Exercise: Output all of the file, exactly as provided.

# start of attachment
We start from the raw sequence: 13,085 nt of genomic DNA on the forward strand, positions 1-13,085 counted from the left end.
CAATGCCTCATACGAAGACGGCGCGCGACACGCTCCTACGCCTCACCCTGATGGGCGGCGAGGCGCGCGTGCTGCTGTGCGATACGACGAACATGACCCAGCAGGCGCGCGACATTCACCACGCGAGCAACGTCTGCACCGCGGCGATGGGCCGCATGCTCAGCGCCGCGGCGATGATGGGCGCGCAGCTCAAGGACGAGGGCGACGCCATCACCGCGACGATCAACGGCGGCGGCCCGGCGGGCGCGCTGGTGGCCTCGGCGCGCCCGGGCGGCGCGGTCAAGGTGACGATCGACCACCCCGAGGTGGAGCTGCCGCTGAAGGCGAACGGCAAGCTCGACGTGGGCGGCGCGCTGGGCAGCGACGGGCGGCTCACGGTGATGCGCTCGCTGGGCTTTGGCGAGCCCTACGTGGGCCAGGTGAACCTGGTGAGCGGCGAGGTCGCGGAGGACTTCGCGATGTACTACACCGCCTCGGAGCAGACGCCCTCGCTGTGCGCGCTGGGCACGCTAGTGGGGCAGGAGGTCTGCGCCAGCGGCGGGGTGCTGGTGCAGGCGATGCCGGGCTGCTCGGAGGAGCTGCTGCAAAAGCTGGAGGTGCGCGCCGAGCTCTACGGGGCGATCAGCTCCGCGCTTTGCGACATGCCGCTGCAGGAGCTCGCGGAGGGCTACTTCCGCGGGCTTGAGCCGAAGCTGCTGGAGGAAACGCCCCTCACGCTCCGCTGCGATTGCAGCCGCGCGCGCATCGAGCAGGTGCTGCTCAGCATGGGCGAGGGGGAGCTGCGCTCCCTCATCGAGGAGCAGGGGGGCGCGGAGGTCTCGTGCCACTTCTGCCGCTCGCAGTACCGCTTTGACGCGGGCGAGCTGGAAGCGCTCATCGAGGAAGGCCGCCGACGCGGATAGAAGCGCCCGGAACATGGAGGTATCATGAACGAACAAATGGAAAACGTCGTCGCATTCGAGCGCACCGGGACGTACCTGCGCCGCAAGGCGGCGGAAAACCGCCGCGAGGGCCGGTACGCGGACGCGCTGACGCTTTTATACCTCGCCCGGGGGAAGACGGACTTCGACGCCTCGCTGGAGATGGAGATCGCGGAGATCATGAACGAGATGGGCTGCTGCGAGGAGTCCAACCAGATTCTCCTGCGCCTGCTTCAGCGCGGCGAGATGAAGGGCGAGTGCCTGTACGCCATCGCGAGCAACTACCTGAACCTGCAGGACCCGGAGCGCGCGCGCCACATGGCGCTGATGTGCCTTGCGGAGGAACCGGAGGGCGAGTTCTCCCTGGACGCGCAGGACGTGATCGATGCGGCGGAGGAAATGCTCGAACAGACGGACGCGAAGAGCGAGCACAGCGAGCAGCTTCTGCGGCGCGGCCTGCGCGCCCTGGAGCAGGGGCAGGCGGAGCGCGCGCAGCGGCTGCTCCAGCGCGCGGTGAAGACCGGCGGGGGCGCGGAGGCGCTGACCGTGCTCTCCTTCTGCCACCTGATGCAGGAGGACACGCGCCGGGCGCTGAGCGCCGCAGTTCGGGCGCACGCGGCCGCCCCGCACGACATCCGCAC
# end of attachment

We start from the raw sequence: 13,085 nt of genomic DNA on the forward strand, positions 1-13,085 counted from the left end.
CAATGCCTCATACGAAGACGGCGCGCGACACGCTCCTACGCCTCACCCTGATGGGCGGCGAGGCGCGCGTGCTGCTGTGCGATACGACGAACATGACCCAGCAGGCGCGCGACATTCACCACGCGAGCAACGTCTGCACCGCGGCGATGGGCCGCATGCTCAGCGCCGCGGCGATGATGGGCGCGCAGCTCAAGGACGAGGGCGACGCCATCACCGCGACGATCAACGGCGGCGGCCCGGCGGGCGCGCTGGTGGCCTCGGCGCGCCCGGGCGGCGCGGTCAAGGTGACGATCGACCACCCCGAGGTGGAGCTGCCGCTGAAGGCGAACGGCAAGCTCGACGTGGGCGGCGCGCTGGGCAGCGACGGGCGGCTCACGGTGATGCGCTCGCTGGGCTTTGGCGAGCCCTACGTGGGCCAGGTGAACCTGGTGAGCGGCGAGGTCGCGGAGGACTTCGCGATGTACTACACCGCCTCGGAGCAGACGCCCTCGCTGTGCGCGCTGGGCACGCTAGTGGGGCAGGAGGTCTGCGCCAGCGGCGGGGTGCTGGTGCAGGCGATGCCGGGCTGCTCGGAGGAGCTGCTGCAAAAGCTGGAGGTGCGCGCCGAGCTCTACGGGGCGATCAGCTCCGCGCTTTGCGACATGCCGCTGCAGGAGCTCGCGGAGGGCTACTTCCGCGGGCTTGAGCCGAAGCTGCTGGAGGAAACGCCCCTCACGCTCCGCTGCGATTGCAGCCGCGCGCGCATCGAGCAGGTGCTGCTCAGCATGGGCGAGGGGGAGCTGCGCTCCCTCATCGAGGAGCAGGGGGGCGCGGAGGTCTCGTGCCACTTCTGCCGCTCGCAGTACCGCTTTGACGCGGGCGAGCTGGAAGCGCTCATCGAGGAAGGCCGCCGACGCGGATAGAAGCGCCCGGAACATGGAGGTATCATGAACGAACAAATGGAAAACGTCGTCGCATTCGAGCGCACCGGGACGTACCTGCGCCGCAAGGCGGCGGAAAACCGCCGCGAGGGCCGGTACGCGGACGCGCTGACGCTTTTATACCTCGCCCGGGGGAAGACGGACTTCGACGCCTCGCTGGAGATGGAGATCGCGGAGATCATGAACGAGATGGGCTGCTGCGAGGAGTCCAACCAGATTCTCCTGCGCCTGCTTCAGCGCGGCGAGATGAAGGGCGAGTGCCTGTACGCCATCGCGAGCAACTACCTGAACCTGCAGGACCCGGAGCGCGCGCGCCACATGGCGCTGATGTGCCTTGCGGAGGAACCGGAGGGCGAGTTCTCCCTGGACGCGCAGGACGTGATCGATGCGGCGGAGGAAATGCTCGAACAGACGGACGCGAAGAGCGAGCACAGCGAGCAGCTTCTGCGGCGCGGCCTGCGCGCCCTGGAGCAGGGGCAGGCGGAGCGCGCGCAGCGGCTGCTCCAGCGCGCGGTGAAGACCGGCGGGGGCGCGGAGGCGCTGACCGTGCTCTCCTTCTGCCACCTGATGCAGGAGGACACGCGCCGGGCGCTGAGCGCCGCAGTTCGGGCGCACGCGGCCGCCCCGCACGACATCCGCAC